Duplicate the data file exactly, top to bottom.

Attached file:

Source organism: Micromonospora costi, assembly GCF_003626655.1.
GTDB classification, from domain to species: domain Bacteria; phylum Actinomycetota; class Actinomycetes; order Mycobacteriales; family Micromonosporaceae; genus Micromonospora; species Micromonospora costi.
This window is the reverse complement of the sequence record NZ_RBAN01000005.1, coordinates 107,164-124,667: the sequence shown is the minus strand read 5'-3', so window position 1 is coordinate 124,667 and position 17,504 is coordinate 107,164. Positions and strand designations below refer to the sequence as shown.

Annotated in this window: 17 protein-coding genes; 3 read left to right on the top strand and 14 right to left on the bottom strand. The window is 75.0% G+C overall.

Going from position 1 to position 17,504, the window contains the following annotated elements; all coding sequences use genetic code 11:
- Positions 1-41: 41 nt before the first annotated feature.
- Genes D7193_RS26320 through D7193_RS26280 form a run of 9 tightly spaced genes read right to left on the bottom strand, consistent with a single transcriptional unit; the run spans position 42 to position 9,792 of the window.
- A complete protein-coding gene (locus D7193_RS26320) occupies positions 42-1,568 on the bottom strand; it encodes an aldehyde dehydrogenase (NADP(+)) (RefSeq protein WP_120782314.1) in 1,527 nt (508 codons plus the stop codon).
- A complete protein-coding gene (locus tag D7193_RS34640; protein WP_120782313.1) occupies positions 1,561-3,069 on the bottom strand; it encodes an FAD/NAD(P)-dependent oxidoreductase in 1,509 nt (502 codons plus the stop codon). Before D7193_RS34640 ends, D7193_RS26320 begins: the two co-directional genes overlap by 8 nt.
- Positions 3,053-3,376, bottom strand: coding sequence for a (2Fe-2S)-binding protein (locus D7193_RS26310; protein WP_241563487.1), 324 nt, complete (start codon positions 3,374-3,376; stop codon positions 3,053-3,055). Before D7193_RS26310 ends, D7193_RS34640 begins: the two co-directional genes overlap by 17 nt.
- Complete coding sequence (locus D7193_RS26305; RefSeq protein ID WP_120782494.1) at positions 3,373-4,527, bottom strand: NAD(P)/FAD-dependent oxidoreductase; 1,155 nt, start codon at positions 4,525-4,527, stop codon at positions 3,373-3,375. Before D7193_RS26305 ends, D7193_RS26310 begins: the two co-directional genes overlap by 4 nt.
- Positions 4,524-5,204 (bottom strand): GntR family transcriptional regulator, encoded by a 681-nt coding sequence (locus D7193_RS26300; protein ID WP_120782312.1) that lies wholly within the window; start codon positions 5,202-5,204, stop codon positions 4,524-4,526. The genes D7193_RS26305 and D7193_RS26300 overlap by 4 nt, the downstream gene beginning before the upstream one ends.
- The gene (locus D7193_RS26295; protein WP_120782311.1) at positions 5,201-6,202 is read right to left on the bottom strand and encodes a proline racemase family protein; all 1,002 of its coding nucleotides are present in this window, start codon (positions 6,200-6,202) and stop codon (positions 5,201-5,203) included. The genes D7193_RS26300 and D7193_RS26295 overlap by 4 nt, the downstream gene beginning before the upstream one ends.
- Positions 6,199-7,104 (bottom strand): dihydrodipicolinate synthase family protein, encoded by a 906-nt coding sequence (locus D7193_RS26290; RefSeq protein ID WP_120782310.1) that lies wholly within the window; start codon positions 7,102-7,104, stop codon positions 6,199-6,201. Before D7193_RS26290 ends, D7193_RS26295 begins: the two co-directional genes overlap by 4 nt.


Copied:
Source organism: Micromonospora costi, assembly GCF_003626655.1.
GTDB classification, from domain to species: domain Bacteria; phylum Actinomycetota; class Actinomycetes; order Mycobacteriales; family Micromonosporaceae; genus Micromonospora; species Micromonospora costi.
This window is the reverse complement of the sequence record NZ_RBAN01000005.1, coordinates 107,164-124,667: the sequence shown is the minus strand read 5'-3', so window position 1 is coordinate 124,667 and position 17,504 is coordinate 107,164. Positions and strand designations below refer to the sequence as shown.

Annotated in this window: 17 protein-coding genes; 3 read left to right on the top strand and 14 right to left on the bottom strand. The window is 75.0% G+C overall.

Going from position 1 to position 17,504, the window contains the following annotated elements; all coding sequences use genetic code 11:
- Positions 1-41: 41 nt before the first annotated feature.
- Genes D7193_RS26320 through D7193_RS26280 form a run of 9 tightly spaced genes read right to left on the bottom strand, consistent with a single transcriptional unit; the run spans position 42 to position 9,792 of the window.
- A complete protein-coding gene (locus D7193_RS26320) occupies positions 42-1,568 on the bottom strand; it encodes an aldehyde dehydrogenase (NADP(+)) (RefSeq protein WP_120782314.1) in 1,527 nt (508 codons plus the stop codon).
- A complete protein-coding gene (locus tag D7193_RS34640; protein WP_120782313.1) occupies positions 1,561-3,069 on the bottom strand; it encodes an FAD/NAD(P)-dependent oxidoreductase in 1,509 nt (502 codons plus the stop codon). Before D7193_RS34640 ends, D7193_RS26320 begins: the two co-directional genes overlap by 8 nt.
- Positions 3,053-3,376, bottom strand: coding sequence for a (2Fe-2S)-binding protein (locus D7193_RS26310; protein WP_241563487.1), 324 nt, complete (start codon positions 3,374-3,376; stop codon positions 3,053-3,055). Before D7193_RS26310 ends, D7193_RS34640 begins: the two co-directional genes overlap by 17 nt.
- Complete coding sequence (locus D7193_RS26305; RefSeq protein ID WP_120782494.1) at positions 3,373-4,527, bottom strand: NAD(P)/FAD-dependent oxidoreductase; 1,155 nt, start codon at positions 4,525-4,527, stop codon at positions 3,373-3,375. Before D7193_RS26305 ends, D7193_RS26310 begins: the two co-directional genes overlap by 4 nt.
- Positions 4,524-5,204 (bottom strand): GntR family transcriptional regulator, encoded by a 681-nt coding sequence (locus D7193_RS26300; protein ID WP_120782312.1) that lies wholly within the window; start codon positions 5,202-5,204, stop codon positions 4,524-4,526. The genes D7193_RS26305 and D7193_RS26300 overlap by 4 nt, the downstream gene beginning before the upstream one ends.
- The gene (locus D7193_RS26295; protein WP_120782311.1) at positions 5,201-6,202 is read right to left on the bottom strand and encodes a proline racemase family protein; all 1,002 of its coding nucleotides are present in this window, start codon (positions 6,200-6,202) and stop codon (positions 5,201-5,203) included. The genes D7193_RS26300 and D7193_RS26295 overlap by 4 nt, the downstream gene beginning before the upstream one ends.
- Positions 6,199-7,104 (bottom strand): dihydrodipicolinate synthase family protein, encoded by a 906-nt coding sequence (locus D7193_RS26290; RefSeq protein ID WP_120782310.1) that lies wholly within the window; start codon positions 7,102-7,104, stop codon positions 6,199-6,201. Before D7193_RS26290 ends, D7193_RS26295 begins: the two co-directional genes overlap by 4 nt.